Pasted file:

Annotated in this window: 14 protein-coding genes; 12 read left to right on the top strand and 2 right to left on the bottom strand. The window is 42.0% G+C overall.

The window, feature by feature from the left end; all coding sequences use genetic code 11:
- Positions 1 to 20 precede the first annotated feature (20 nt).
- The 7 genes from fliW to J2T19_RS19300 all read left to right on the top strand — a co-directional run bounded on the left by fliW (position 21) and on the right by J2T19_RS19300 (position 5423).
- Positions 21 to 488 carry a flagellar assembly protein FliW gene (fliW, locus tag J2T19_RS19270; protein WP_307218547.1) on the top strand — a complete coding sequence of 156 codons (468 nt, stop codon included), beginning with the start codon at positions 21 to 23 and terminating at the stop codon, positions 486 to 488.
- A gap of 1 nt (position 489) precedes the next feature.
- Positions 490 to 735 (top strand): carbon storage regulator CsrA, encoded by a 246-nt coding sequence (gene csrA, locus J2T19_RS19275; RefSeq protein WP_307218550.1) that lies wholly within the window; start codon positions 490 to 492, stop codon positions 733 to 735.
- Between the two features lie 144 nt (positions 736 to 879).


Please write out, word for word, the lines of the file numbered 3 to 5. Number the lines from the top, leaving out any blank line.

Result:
- Positions 1 to 20 precede the first annotated feature (20 nt).
- The 7 genes from fliW to J2T19_RS19300 all read left to right on the top strand — a co-directional run bounded on the left by fliW (position 21) and on the right by J2T19_RS19300 (position 5423).
- Positions 21 to 488 carry a flagellar assembly protein FliW gene (fliW, locus tag J2T19_RS19270; protein WP_307218547.1) on the top strand — a complete coding sequence of 156 codons (468 nt, stop codon included), beginning with the start codon at positions 21 to 23 and terminating at the stop codon, positions 486 to 488.